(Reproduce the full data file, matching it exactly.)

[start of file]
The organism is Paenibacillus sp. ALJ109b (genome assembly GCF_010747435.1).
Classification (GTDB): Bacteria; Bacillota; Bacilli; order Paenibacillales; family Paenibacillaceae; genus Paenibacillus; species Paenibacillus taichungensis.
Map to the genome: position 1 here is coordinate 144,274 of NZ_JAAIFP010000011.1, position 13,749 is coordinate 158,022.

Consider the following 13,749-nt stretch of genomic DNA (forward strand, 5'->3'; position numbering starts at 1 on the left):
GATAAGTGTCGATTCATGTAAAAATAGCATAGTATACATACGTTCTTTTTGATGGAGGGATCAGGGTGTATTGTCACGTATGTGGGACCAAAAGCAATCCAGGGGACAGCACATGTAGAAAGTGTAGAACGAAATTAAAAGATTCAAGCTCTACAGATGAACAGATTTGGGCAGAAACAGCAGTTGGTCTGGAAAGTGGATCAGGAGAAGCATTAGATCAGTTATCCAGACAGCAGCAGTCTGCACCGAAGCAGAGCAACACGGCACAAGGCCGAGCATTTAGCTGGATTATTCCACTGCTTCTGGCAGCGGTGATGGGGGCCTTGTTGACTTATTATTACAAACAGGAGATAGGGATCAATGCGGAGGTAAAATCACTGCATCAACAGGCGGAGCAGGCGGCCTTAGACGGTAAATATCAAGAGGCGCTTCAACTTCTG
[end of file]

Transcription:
The organism is Paenibacillus sp. ALJ109b (genome assembly GCF_010747435.1).
Classification (GTDB): Bacteria; Bacillota; Bacilli; order Paenibacillales; family Paenibacillaceae; genus Paenibacillus; species Paenibacillus taichungensis.
Map to the genome: position 1 here is coordinate 144,274 of NZ_JAAIFP010000011.1, position 13,749 is coordinate 158,022.

Consider the following 13,749-nt stretch of genomic DNA (forward strand, 5'->3'; position numbering starts at 1 on the left):
GATAAGTGTCGATTCATGTAAAAATAGCATAGTATACATACGTTCTTTTTGATGGAGGGATCAGGGTGTATTGTCACGTATGTGGGACCAAAAGCAATCCAGGGGACAGCACATGTAGAAAGTGTAGAACGAAATTAAAAGATTCAAGCTCTACAGATGAACAGATTTGGGCAGAAACAGCAGTTGGTCTGGAAAGTGGATCAGGAGAAGCATTAGATCAGTTATCCAGACAGCAGCAGTCTGCACCGAAGCAGAGCAACACGGCACAAGGCCGAGCATTTAGCTGGATTATTCCACTGCTTCTGGCAGCGGTGATGGGGGCCTTGTTGACTTATTATTACAAACAGGAGATAGGGATCAATGCGGAGGTAAAATCACTGCATCAACAGGCGGAGCAGGCGGCCTTAGACGGTAAATATCAAGAGGCGCTTCAACTTCTG